I strive to know as little as possible about a piece of art before imbibing.
The reason: I prefer to construct my own, maximally-untainted frame to understand what the art is, based solely on its contents, detached from all the surrounding noise capable of (erroneously?) shaping my fundamental perspective.
This artistic tabula-rasa is like an enzyme catalyzing the activity of my viewing experience; I’m constantly engaged in trying to figure out and piece together what the art before me is. Though this habit may lead me astray down paths unintended by the creators, it also opens me up to different interpretations of the art from the norm.
Case in point: the movie Il Buco, now in theaters.
Bereft of any prior context, I found it damn near impossible to deduce whether it was a cinéma vérité documentary…or a slice-of-life, fly-on-the-wall, starkly independent picture. Given the languorous pace, aesthetic minimalism, and lack of celebrities in many indies, Il Buco can exist in a tantalizingly enigmatic purgatory between the two genres, without obvious indicators on screen to lead us witnesses.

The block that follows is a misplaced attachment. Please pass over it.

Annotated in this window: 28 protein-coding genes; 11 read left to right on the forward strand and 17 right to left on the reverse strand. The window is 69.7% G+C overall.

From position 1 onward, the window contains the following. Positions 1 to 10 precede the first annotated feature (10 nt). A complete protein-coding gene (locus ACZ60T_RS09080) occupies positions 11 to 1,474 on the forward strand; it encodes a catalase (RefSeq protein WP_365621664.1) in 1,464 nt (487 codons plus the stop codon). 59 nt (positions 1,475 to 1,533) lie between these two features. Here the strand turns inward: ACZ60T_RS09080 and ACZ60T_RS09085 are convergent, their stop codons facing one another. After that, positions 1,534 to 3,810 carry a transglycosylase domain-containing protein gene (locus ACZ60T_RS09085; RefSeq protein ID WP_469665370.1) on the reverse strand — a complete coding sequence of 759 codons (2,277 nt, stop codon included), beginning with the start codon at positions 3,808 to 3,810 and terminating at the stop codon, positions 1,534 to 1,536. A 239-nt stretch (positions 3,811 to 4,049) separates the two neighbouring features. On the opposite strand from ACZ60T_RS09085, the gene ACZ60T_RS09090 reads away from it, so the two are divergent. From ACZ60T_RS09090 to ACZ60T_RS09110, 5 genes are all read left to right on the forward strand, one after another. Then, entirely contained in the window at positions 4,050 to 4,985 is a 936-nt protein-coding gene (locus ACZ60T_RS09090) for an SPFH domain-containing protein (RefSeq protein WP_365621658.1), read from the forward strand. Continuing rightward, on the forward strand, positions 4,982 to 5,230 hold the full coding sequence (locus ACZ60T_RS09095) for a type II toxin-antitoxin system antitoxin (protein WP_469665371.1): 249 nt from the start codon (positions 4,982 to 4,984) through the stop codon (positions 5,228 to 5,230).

This malleability fueled a train of thought: how and why does this genre ambiguity alter my perception and conception of the movie? For an audience, how and why does the knowledge of whether what we’re watching is fiction or documentary change our relationship to the very same depictions?
Potent queries to ponder…which would’ve never occurred to me if I was already aware that Il Buco is [redacted].
Challenge yourself to experiment with my blank-slate approach one of these days; it can be a fruitful endeavor, bearing…unexpected fruit.